More on the Miami Dolphins Use of the Read-Option July 1, 2013  |  C.D. Carter

The mere possibility of Miami Dolphins second year quarterback Ryan Tannehill rushing for 500 yards was tantalizing enough to explore the fantasy football ramifications of the team’s use of the read-option.

That number, of course, was extrapolated from the Dolphins’ deployment of the read-option package over the final month of the 2012 regular season. The conclusion, as told by game tape watcher Jordan Plocher, was that Tannehill was often overwhelmed by the speed of the NFL game, resulting in a series of less-than-optimal decisions in the read-option plays.

Tannehill undoubtedly has the physical tools to make defenses pay for making the wrong call on read-option plays, so it’s possible — likely, even — that we’ll see Tannehill rush for many more than the 211 yards he ran for last season.

Read more on the read-option…
Does the Read-Option Change Ryan Tannehill’s Fantasy Prospects?

How would the read-option impact the usage and — most importantly — stat lines of Miami’s other skill position players? Plocher, after watching and re-watching every Dolphins read-option snap from 2012, chimed in.

On newly acquired wide receiver Mike Wallace: “They had one in particular where the slot wide receiver motioned and Tannehill faked giving it to him and threw a pass for a touchdown to the running back. They have also sent a wide receiver behind the quarterback like he is running a reverse so at some point they will be using Mike Wallace in those roles.  I can tell you that the first alternate play off of the read-option is a quick pass out to a receiver. I imagine you will see them using this feature as well and try to get Wallace the ball on the perimeter. ”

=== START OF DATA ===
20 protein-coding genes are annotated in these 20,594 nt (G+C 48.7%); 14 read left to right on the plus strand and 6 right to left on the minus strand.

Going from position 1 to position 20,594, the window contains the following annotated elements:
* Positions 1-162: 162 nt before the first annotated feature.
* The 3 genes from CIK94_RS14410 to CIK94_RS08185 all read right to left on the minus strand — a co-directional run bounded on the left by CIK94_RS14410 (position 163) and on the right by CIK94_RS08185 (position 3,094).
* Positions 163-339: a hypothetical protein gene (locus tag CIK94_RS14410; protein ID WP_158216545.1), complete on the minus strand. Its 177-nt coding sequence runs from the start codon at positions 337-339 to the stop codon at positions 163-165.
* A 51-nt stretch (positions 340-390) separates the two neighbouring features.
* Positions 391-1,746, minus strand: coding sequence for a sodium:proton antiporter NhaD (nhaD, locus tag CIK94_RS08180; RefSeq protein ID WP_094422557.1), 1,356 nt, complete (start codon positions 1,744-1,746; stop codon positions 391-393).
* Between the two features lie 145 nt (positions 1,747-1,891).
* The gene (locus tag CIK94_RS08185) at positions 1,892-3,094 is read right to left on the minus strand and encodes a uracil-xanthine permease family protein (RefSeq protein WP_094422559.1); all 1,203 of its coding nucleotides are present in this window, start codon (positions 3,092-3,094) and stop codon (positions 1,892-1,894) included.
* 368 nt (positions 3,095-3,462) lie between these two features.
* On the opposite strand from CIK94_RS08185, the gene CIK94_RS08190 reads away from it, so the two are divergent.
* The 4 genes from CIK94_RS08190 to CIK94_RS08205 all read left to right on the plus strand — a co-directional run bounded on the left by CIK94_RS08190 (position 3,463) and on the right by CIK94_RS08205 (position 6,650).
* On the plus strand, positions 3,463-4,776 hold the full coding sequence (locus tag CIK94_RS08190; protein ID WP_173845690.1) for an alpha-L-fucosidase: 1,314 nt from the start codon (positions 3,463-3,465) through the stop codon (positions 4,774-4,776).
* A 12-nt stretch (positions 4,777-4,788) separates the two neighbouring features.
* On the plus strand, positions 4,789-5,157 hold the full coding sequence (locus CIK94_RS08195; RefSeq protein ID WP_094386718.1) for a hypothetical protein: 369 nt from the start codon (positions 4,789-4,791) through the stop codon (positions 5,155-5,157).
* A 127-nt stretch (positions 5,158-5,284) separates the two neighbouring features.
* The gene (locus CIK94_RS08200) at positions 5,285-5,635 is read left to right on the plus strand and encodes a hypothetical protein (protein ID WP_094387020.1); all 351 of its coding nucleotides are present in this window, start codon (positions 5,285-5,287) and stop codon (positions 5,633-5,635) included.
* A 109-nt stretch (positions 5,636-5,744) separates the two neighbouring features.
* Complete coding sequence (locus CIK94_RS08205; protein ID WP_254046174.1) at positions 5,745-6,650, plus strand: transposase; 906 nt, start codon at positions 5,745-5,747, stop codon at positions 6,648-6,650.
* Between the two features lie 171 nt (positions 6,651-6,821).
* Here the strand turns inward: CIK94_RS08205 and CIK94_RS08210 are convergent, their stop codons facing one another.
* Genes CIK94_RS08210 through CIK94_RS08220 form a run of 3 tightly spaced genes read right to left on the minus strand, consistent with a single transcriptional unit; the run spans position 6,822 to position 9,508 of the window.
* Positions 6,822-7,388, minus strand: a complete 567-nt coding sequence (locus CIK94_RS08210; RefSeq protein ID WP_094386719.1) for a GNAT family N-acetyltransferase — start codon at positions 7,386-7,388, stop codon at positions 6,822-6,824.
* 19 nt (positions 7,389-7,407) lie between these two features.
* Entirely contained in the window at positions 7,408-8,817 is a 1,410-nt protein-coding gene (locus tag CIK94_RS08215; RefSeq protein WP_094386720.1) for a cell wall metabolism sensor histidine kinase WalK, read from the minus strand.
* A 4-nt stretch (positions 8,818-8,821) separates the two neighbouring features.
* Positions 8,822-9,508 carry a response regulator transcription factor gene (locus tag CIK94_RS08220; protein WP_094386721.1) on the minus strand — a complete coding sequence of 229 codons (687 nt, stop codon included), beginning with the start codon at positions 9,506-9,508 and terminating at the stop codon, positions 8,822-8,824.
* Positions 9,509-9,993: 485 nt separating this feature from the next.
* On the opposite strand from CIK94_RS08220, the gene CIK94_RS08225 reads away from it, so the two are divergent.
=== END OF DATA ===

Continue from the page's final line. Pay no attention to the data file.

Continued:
On running back Lamar Miller, who is slated to see a starter’s workload this season: “Lamar Miller is an explosive back that I think is well-suited to racking up yards in a read-option.  Statistically speaking last year, players yards per carry averages were noticeably higher in read-option than in other run plays.  So I would say Lamar Miller is going to see some big holes and increased production the more they run it. Until some defensive coordinator figures it out.”

More on Tannehill: “They have a wrinkle in the read-option game where [tight end] crosses the field to act as a lead blocker for the quarterback if he keeps it.  So I would say they plan to run the ball with Tannehill. And he’s capable of doing it, don’t get me wrong. He’s an athletic kid but not as good a runner as the other quarterbacks that will be doing this. “

4 Responses

  1. Rod T says:

    I disagree with the statement that Tannehill can’t run the ball as well as other QB’s running the same offense. Tannehill has shown great speed and the ability to make players miss in open field. My concern is how it shortens the life of the QB taking those hits. If they limit his carries to red zone only it may prolong his career.

    • C.D. Carter says:

      I think it’s all about a QB’s ability to turn huge hits into glancing blows. Russell Wilson and Colin Kaepernick are expert at this, sometimes sacrificing two or three yards in order to keep their head attached to their neck. RGIII, on the other hand, sacrifices body and soul to gain another yard or two. That’s why the read-option might not be sustainable for some QBs. If Tannehill can use the read-option like Wilson, for example, I think he can stay healthy and effective as a runner.

  2. J. Stone says:

    Does Miami O-Line help or hurt the read option? I feel like their addition are more suited for the west coast offense.

    • C.D. Carter says:

      Good point. That could be a reason they don’t lean on the read-option this year. I don’t think there’s any reason to think they’ll use it more than a few times a game.

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